‘How to Have Sex’ Review: Molly Manning Walker’s Debut Makes a Hot Neon Splash Before Turning Chillingly Dark

·5-min read

Anyone seeking to describe “How to Have Sex” for potential American viewers is liable to land on the term “spring break” in the process: It is, after all, a story about hard-partying teenagers heading to a sunny coastal resort for several nights of boozy, horny, wholly unsupervised antics. Yet the teens here are British, the destination one of those grisly Mediterranean club hubs geared entirely toward British tourists, and the partying so distinctly British in its aims and etiquette that the translation hardly applies. The vacation presented here is as much like a quintessential spring break as Molly Manning Walker’s fresh, head-turning debut feature is like Harmony Korine’s “Spring Breakers” — superficially similar in its pile-driving social chaos and eye-searing fluorescent visuals, but with a very different, damaged heart beating underneath it all.

“How to Have Sex” is equally likely to endure comparisons to Charlotte Wells’ “Aftersun,” last year’s great British debut about regimented package-tour fun bringing out the latent melancholy of troubled holidaymakers — again, a reference point that captures some sense of the film’s brightly dilapidated milieu but not its very specific, vividly evoked anxieties. Here is a film for every 16-year-old still finding their real identity between their brash friend-squad front and the most diminishing taunts of their self-image, and for every older person who remembers that, and hasn’t the heart to tell them it may be an ongoing search. As for that teasing, cheeky-sounding title, it’s both ironic and instructive. Manning Walker’s film lays out the minefield of sexual education and consent for a post-#MeToo generation, with a precision to its ambiguities that will draw gasps from its characters’ contemporaries and elders alike.

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Before we get there, however, it’s all a hot, hormonal good time: You can practically smell the suntan lotion, flavored lipgloss and cheap spirits spilling from the bags of 16-year-old besties Tara (a sensational Mia McKenna-Bruce), Skye (Lara Peake) and Em (Enva Lewis) as they roll (or more accurately stagger) into the Cretan resort town of Malia, heading for a giggly night swim before blagging themselves a poolside room at a self-catering hotel beset with hundreds of other whooping British students. School is over, exam results are imminent, and while Tara and Skye are pretty certain they’ve failed, the future is temporarily on hold. Their immediate objectives are limited to getting drunk and getting laid — with Tara, the bubbliest of the three but also the only virgin, feeling more pressure on the latter front than her pals.

Early signs are promising, with the room opposite theirs occupied by a compatible crowd of friendly hedonists. Among them are amiable doofus Badger (Shaun Thomas, a decade on from his wrenching childhood breakthrough in “The Selfish Giant”), who takes an early shine to Tara, and his cocksure friend Paddy (Samuel Bottomley) — the ladies’ man of the two, which in this social circle is merely to say his tattoos are marginally less regrettable and his name isn’t Badger. Tara has sweet, goofy chemistry with the less attractive lad, but it’s Paddy who’s presented as the prize: so much so that when he puts the moves on her, separating her from the crowd for a proposed beachside tryst, she feels almost obliged to accept.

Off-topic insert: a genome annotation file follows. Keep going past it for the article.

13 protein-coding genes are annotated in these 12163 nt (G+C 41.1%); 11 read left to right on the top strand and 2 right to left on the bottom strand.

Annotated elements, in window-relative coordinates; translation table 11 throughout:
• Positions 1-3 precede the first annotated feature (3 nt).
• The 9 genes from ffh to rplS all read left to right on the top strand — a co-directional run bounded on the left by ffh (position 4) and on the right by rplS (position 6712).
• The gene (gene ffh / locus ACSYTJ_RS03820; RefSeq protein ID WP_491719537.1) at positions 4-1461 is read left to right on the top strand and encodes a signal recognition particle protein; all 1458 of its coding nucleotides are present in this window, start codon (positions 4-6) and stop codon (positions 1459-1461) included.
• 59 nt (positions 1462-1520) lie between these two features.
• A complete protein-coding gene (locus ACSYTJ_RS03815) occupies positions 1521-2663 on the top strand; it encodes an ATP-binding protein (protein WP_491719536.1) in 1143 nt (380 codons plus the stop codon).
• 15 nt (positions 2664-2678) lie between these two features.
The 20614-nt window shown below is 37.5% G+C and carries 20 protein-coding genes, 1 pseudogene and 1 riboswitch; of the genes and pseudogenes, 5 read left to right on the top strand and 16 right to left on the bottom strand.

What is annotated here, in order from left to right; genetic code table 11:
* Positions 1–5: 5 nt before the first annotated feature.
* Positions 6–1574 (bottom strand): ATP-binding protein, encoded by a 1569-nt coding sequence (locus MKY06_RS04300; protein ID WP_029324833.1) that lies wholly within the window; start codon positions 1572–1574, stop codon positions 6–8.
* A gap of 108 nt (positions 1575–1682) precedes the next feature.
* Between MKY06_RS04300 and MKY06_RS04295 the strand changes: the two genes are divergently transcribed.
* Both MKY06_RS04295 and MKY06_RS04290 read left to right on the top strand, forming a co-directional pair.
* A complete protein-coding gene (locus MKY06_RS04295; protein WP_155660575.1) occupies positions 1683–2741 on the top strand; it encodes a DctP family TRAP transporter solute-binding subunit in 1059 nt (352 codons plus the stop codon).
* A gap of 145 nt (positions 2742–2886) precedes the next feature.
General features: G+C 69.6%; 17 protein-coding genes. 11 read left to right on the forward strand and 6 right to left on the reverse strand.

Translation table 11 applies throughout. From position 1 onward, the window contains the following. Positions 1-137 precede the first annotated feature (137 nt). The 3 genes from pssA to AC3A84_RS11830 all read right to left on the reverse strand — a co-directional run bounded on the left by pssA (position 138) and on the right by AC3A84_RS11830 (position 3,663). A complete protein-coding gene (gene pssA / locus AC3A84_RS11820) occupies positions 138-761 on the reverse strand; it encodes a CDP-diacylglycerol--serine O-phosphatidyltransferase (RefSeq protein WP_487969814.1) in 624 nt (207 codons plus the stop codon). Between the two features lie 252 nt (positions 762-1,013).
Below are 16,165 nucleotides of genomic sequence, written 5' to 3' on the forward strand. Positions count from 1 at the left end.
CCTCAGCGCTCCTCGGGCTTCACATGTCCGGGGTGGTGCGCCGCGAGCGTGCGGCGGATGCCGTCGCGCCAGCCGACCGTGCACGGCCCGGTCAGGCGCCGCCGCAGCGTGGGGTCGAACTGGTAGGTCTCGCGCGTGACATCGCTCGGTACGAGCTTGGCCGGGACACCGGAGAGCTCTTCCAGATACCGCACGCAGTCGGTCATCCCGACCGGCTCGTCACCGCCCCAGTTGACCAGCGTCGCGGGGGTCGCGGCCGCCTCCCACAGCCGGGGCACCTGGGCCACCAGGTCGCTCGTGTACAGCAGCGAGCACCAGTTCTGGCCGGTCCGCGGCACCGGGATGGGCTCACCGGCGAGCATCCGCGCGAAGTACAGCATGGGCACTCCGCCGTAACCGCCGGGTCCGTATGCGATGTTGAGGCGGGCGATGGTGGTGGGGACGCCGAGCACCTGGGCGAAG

What follows is a sex scene of astonishing, shiver-inducing detachment, on which the film’s whole giddy mood pivots. Paddy is careful to secure a cursory “yes” from Tara before proceeding, but you’d be hard pressed to watch the power dynamics at play here, or her inebriated out-of-body language, and declare the encounter wholly consensual. Where he can zip up and resume the night’s hijinks without skipping a beat, she’s cast into a strange, woozy state of isolation, in which everything from the booze to the budget-Ibiza delirium of Malia’s bar scene to her friends’ exhilarated, conspiratorial banter now looks, sounds, tastes and indeed hits a bit different.

A gifted cinematographer who most recently gave Sundance winner “Scrapper” its distinctive pastel-gritty look, Manning Walker opts for all-out visual and aural saturation to immerse viewers in a frenzied, teetering party-island atmosphere. Juddering, distorted sound design mixes and remixes with a relentless EDM soundtrack to dizzy effect. DP Nicolas Canniccioni’s camera charges bullishly through crowds at some points and gets swallowed in the swirl at others, pausing to gawp at flashing lights, burned onto the screen in all the colors of the glowstick rainbow. When we snap to hard, bleached morning light at one point, with the main strip as empty and desecrated as a Western ghost town, it’s as if we’ve woken up in another dimension, with a crushing hangover to boot.

In what should be a star-making performance, McKenna-Bruce makes plain Tara’s interior pain and confusion, but colored with all manner of complicating secondary feelings: the relief that she’s finally done it, the dawning sense that it probably shouldn’t have been done that way, the hollowing fear that maybe that’s simply how it is. These waves of awareness twitch across her soft, glitter-spangled face as she once again attempts to gather her messy feelings, set them aside, and party on: an under-examined variety of the stiff upper lip, slicked in sparkly pink. “How to Have Sex” resists much of the obvious confrontation and catharsis you’d expect in movies of this type, instead trading in the thwarted impulses and micro-reactions of real life, and it’s all the more devastating for it.

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